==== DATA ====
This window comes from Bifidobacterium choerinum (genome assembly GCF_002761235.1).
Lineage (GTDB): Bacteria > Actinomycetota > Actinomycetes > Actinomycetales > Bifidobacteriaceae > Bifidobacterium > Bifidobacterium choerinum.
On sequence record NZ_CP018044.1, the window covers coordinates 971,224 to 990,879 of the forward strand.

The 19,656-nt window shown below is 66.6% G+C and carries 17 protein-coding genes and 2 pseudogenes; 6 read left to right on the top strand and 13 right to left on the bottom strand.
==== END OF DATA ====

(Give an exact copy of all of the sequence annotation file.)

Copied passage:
This window comes from Bifidobacterium choerinum (genome assembly GCF_002761235.1).
Lineage (GTDB): Bacteria > Actinomycetota > Actinomycetes > Actinomycetales > Bifidobacteriaceae > Bifidobacterium > Bifidobacterium choerinum.
On sequence record NZ_CP018044.1, the window covers coordinates 971,224 to 990,879 of the forward strand.

The 19,656-nt window shown below is 66.6% G+C and carries 17 protein-coding genes and 2 pseudogenes; 6 read left to right on the top strand and 13 right to left on the bottom strand.